Status Report

Planet Hunters X. KIC 8462852 Where’s the Flux?

By SpaceRef Editor
October 22, 2015
Filed under , ,

Over the duration of the Kepler mission, KIC 8462852 was observed to undergo irregularly shaped, aperiodic dips in flux down to below the 20% level. The dipping activity can last for between 5 and 80 days.

We characterize the object with high-resolution spectroscopy, spectral energy distribution fitting, and Fourier analyses of the Kepler light curve. We determine that KIC 8462852 is a main-sequence F3 V/IV star, with a rotation period ~0.88 d, that exhibits no significant IR excess. In this paper, we describe various scenarios to explain the mysterious events in the Kepler light curve, most of which have problems explaining the data in hand. By considering the observational constraints on dust clumps orbiting a normal main-sequence star, we conclude that the scenario most consistent with the data is the passage of a family of exocomet fragments, all of which are associated with a single previous breakup event. We discuss the necessity of future observations to help interpret the system.

T. S. Boyajian, D. M. LaCourse, S. A. Rappaport, D. Fabrycky, D. A. Fischer, D. Gandolfi, G. M. Kennedy, M. C. Liu, A. Moor, K. Olah, K. Vida, M. C. Wyatt, W. M. J. Best, F. Ciesla, B. Csak, T. J. Dupuy, G. Handler, K. Heng, H. Korhonen, J. Kovacs, T. Kozakis, L. Kriskovics, J. R. Schmitt, Gy. Szabo, R. Szabo, J. Wang, S. Goodman, A. Hoekstra, K. J. Jek
(Submitted on 11 Sep 2015)

Comments: Submitted to MNRAS. 15 pages, 12 figures
Subjects: Solar and Stellar Astrophysics (astro-ph.SR); Earth and Planetary Astrophysics (astro-ph.EP)
Cite as: arXiv:1509.03622 [astro-ph.SR] (or arXiv:1509.03622v1 [astro-ph.SR] for this version)
Submission history
From: Tabetha Boyajian
[v1] Fri, 11 Sep 2015 19:39:53 GMT (3011kb,D)

For over four years, NASA’s Kepler mission measured the brightness of objects within a 100 square-degree patch of sky in the direction of the constellations Cygnus and Lyrae. The program’s targets were primarily selected to address the Kepler mission goals of discovering Earth-like planets orbiting other stars. Kepler targeted over > 150, 000 stars, primarily with a 30-minute observing cadence, leading to over 2.5-billion data points per year (> 10 billion data points over the nominal mission lifetime).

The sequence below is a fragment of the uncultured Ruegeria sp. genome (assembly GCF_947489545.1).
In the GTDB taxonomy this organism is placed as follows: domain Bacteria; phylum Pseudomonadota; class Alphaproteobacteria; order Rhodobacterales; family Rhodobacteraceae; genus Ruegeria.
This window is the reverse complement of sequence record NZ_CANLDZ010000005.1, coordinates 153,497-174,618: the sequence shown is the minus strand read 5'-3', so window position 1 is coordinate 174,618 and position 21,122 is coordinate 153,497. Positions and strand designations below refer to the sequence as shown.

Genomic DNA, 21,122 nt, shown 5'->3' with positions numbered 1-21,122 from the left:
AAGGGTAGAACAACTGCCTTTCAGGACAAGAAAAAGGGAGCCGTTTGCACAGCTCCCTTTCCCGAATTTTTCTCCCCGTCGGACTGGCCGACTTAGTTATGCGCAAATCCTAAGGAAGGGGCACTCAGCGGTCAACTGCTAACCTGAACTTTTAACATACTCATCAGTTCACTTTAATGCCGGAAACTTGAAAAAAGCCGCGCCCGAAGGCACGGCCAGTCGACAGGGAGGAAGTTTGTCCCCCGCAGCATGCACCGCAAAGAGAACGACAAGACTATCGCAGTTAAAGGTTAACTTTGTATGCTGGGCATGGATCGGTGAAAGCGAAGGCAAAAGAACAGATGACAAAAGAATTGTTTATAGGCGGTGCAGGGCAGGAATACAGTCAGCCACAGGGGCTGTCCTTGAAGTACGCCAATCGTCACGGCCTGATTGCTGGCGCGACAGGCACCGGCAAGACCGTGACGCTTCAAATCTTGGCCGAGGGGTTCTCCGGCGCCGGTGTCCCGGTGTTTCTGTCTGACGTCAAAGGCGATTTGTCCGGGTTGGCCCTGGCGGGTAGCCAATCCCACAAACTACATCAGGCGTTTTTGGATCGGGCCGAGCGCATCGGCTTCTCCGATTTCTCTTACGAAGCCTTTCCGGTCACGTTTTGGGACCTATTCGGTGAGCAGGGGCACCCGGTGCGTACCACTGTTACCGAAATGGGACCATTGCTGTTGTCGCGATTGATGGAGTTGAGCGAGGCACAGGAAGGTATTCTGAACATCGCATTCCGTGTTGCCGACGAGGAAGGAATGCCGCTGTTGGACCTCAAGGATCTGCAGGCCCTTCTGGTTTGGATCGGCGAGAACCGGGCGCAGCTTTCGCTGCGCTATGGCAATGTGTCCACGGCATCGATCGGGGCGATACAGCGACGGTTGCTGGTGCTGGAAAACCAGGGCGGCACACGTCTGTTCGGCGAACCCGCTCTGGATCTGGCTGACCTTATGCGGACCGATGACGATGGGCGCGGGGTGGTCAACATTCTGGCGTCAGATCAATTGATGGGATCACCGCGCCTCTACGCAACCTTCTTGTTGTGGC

The Kepler mission’s data processing and identification of transiting planet candidates was done in an automated manner through sophisticated computer algorithms (e.g., Jenkins et al. 2010). Complementary to this analysis, the Zooniverse citizen science network provided the means to crowd source the review of light curves with the Planet Hunters project1 (e.g., Fischer et al. 2012). In this framework, Planet Hunter volunteers view 30 day segments of light curves in the ‘Classify’ web interface. A volunteer’s main task is to identify signals of transiting planets by harnessing the human eye’s unique ability for pattern recognition. This process has shown to have a detection efficiency to identify planetary transits > 85% using the first Quarter of Kepler data (Schwamb et al. 2012). The Planet Hunters project has now discovered almost a hundred exoplanet candidates, including several confirmed systems (Fischer et al. 2012; Lintott et al. 2013; Schwamb et al. 2013; Wang et al. 2013; Schmitt et al. 2014).

Because Planet Hunter volunteers look at every light curve by eye, serendipitous discoveries are inevitable, especially in rich data sets such as that which Kepler has provided. As such, a key aspect of the Planet Hunters project is the ‘Talk’ interface. ‘Talk’ is a backend site where volunteers can discuss light curves and present further analysis on objects viewed in the main ‘Classify’ interface. In a handful of cases, such as the discovery of the unusual cataclysmic variable, KIC 9406652 (Gies et al. 2013), the default aperture mask used to generate the Kepler light curve was not perfectly centered on the object of interest. Because of this, interesting events in the Kepler light curve would appear to come and go as a result of the shifting orientation of the aperture mask when the spacecraft underwent a quarterly rotation. Events such as these are tagged and discussed on ‘Talk’, making it possible to return to the raw data target pixel files (TPF) to extract improved light curves with modified aperture masks, for example.

This paper presents the discovery of a mysterious dipping source, KIC 8462852, from the Planet Hunters project. In just the first quarter of Kepler data, Planet Hunter volunteers identified KIC 8462852’s light curve as a “bizarre”, “interesting”, “giant transit” (Q1 event depth was 0.5% with a duration of 4 days). As new Kepler data were released in subsequent quarters, discussions continued on ‘Talk’ about KIC 8462852’s light curve peculiarities, particularly ramping up pace in the final observations quarters of the Kepler mission.

In this work we examine the full 4 years of Kepler observations of KIC8462852 as well as supplemental information provided by additional groundand space-based observations. In Section 2, we characterize KIC8462852 using Kepler photometry, spectroscopic analysis, AO imaging, and spectral energy distribution analysis. We discover a wide M-dwarf companion to the sys-tem and argue that with the data sets we have in-hand, we can exclude the presence of an additional gravitationally bound companion nearby. In Section 4, we visit possible explanations for the peculiar observations of KIC 8462852, including instrumental artifacts, intrinsic/extrinsic variability, and a variety of scenarios invoking light-blocking events. In Section 5, we conclude by discussing future observations needed to constrain the nature of the object.

SpaceRef staff editor.